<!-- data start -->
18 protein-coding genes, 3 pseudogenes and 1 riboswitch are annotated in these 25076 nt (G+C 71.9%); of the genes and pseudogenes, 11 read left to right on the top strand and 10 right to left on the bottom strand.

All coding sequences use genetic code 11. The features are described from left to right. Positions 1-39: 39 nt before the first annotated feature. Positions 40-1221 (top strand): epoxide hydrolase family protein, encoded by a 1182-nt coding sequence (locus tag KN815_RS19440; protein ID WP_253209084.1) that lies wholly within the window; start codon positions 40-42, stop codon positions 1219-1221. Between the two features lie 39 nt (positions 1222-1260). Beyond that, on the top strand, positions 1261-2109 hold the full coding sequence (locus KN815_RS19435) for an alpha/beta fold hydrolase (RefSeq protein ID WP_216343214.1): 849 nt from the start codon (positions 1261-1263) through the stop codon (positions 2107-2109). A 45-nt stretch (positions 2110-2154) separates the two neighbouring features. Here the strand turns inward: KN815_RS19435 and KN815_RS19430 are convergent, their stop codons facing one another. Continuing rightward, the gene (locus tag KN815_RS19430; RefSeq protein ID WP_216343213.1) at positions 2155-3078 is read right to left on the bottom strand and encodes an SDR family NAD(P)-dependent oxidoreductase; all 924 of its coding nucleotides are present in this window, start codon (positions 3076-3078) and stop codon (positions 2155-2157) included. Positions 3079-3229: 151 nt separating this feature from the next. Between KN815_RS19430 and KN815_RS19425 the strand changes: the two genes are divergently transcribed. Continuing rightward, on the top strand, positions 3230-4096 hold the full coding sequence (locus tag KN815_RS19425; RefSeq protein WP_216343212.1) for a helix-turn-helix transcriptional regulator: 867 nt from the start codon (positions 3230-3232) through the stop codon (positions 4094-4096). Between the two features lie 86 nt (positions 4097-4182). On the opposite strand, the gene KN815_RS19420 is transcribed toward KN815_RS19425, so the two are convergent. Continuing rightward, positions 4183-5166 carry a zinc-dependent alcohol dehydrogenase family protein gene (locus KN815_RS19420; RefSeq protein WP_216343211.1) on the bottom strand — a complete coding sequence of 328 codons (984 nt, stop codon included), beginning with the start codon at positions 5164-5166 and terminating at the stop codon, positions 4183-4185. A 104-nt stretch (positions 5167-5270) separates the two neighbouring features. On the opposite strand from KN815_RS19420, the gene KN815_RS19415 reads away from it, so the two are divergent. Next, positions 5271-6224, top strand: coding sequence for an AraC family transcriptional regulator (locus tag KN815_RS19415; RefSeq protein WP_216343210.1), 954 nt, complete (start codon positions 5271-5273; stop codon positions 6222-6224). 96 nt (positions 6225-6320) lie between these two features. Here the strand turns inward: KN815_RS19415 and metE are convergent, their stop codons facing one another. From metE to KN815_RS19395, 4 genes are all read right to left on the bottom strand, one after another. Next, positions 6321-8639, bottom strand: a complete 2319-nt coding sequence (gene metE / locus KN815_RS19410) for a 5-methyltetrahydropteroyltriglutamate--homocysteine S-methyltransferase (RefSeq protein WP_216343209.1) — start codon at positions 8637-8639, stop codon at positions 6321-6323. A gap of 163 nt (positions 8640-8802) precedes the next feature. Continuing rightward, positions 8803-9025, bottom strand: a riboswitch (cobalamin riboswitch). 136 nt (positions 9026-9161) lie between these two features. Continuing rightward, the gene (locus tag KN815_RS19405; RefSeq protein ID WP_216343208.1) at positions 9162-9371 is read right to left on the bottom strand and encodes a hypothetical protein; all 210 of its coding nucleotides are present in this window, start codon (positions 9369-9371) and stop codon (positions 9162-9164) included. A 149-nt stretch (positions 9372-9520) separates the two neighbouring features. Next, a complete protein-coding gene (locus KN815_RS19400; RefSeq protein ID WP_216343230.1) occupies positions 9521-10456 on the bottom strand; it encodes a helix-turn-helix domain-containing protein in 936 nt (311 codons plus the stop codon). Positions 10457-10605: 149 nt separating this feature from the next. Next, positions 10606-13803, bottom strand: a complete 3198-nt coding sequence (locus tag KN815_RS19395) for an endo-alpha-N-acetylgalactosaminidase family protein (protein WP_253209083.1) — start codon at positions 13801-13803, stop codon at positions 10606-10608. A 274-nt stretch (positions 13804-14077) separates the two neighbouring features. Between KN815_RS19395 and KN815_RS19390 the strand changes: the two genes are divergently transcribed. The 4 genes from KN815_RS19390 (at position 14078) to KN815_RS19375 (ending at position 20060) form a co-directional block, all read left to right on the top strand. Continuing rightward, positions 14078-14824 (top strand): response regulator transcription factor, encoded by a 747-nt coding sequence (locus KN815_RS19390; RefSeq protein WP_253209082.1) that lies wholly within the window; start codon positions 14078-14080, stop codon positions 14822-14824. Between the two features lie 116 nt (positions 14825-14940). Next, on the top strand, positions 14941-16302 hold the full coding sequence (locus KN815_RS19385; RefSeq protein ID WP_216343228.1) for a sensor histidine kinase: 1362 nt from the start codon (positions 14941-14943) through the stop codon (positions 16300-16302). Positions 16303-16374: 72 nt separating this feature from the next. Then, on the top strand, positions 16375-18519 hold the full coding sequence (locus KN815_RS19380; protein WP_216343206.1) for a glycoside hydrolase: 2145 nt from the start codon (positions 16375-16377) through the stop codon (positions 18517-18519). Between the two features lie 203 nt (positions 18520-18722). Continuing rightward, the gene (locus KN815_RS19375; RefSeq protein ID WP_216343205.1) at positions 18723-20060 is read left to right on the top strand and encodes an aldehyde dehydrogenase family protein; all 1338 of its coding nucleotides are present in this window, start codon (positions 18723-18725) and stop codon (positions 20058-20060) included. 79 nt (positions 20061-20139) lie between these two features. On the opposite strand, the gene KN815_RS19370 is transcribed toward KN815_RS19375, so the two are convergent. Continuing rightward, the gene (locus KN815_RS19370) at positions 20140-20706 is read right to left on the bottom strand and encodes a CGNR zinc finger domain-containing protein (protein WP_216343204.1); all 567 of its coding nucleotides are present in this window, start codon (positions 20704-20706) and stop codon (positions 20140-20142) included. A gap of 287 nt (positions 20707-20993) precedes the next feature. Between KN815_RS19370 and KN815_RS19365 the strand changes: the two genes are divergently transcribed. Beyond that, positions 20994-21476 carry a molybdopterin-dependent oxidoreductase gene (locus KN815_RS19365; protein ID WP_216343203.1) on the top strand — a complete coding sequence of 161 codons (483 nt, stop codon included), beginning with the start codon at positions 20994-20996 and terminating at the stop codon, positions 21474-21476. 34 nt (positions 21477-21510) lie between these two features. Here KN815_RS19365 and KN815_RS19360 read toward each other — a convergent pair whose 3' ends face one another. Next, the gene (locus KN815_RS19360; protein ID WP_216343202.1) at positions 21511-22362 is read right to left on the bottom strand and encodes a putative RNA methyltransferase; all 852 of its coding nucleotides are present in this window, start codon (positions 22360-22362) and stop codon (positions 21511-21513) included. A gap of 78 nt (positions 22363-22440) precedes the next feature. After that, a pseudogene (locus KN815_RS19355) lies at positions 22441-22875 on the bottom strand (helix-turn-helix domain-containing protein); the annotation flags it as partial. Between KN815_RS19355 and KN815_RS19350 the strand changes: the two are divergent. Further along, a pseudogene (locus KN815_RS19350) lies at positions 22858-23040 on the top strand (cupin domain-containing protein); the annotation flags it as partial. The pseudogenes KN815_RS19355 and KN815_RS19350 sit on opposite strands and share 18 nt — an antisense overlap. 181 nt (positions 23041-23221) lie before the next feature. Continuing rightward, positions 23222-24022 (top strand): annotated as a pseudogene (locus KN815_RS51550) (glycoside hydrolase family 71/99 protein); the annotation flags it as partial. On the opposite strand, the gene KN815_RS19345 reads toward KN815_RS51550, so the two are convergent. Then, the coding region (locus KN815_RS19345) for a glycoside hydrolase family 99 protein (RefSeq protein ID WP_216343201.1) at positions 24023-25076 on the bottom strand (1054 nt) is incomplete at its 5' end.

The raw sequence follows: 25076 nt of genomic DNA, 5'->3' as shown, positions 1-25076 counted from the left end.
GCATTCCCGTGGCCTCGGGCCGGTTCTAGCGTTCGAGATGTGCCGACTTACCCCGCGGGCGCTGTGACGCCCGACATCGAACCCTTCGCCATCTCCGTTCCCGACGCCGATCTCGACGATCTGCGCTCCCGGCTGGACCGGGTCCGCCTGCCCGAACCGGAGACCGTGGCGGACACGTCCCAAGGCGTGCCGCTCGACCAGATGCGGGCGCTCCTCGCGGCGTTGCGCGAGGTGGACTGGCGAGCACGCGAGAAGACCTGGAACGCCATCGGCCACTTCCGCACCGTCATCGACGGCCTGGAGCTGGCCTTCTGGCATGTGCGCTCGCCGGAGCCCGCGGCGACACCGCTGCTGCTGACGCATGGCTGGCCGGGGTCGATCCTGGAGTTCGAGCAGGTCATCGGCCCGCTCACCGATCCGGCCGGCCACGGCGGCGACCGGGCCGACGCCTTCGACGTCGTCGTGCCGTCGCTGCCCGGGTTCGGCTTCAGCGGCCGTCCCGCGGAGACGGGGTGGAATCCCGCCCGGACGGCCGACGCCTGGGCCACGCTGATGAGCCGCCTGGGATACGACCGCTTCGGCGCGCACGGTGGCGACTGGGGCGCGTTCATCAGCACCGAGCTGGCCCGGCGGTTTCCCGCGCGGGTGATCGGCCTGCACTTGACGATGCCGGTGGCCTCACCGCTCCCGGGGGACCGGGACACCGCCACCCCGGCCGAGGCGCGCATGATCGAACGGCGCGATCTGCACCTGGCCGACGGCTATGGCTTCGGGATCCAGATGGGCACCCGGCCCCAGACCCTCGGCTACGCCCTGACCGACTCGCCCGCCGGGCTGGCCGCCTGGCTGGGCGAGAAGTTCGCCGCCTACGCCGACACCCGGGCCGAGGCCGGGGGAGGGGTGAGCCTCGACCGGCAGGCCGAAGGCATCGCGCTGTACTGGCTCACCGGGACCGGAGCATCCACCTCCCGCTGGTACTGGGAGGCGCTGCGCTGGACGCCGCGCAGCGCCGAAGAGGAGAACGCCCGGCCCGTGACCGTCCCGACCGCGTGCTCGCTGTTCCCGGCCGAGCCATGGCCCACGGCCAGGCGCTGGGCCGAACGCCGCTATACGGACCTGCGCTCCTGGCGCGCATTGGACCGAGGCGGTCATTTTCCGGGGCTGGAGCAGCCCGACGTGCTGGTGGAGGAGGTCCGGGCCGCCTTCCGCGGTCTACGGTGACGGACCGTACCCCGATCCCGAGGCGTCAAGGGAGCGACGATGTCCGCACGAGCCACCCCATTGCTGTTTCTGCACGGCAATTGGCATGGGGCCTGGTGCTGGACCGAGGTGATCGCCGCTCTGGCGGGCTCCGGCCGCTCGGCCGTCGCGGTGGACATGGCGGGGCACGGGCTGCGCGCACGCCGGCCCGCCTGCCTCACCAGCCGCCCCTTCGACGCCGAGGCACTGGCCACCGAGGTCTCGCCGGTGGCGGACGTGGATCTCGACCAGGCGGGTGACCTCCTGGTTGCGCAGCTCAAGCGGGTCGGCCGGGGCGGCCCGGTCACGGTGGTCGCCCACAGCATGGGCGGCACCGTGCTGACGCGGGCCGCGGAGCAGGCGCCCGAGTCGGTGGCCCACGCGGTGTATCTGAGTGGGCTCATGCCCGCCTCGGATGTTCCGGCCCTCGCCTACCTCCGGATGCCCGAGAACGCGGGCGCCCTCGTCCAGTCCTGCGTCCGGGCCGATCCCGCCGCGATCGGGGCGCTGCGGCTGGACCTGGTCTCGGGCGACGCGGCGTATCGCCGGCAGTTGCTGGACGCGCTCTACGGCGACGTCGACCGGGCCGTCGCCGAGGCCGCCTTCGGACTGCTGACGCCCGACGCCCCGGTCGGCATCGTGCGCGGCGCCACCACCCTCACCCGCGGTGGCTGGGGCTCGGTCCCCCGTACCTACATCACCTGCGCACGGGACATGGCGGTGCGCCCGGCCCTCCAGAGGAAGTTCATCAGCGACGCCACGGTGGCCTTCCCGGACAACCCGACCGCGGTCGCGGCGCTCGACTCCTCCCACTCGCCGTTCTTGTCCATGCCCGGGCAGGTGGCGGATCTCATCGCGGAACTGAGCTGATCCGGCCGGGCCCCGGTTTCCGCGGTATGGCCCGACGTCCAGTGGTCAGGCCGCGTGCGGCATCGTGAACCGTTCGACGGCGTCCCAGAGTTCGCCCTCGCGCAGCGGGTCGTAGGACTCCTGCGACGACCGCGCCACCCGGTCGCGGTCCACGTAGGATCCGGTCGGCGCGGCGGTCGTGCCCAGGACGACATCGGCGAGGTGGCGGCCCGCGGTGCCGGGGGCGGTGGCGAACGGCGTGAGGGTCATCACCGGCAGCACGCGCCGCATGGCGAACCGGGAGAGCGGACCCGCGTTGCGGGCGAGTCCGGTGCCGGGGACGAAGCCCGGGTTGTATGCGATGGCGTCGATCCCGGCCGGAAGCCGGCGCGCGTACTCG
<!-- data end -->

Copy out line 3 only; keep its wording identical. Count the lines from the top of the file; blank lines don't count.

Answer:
The raw sequence follows: 25076 nt of genomic DNA, 5'->3' as shown, positions 1-25076 counted from the left end.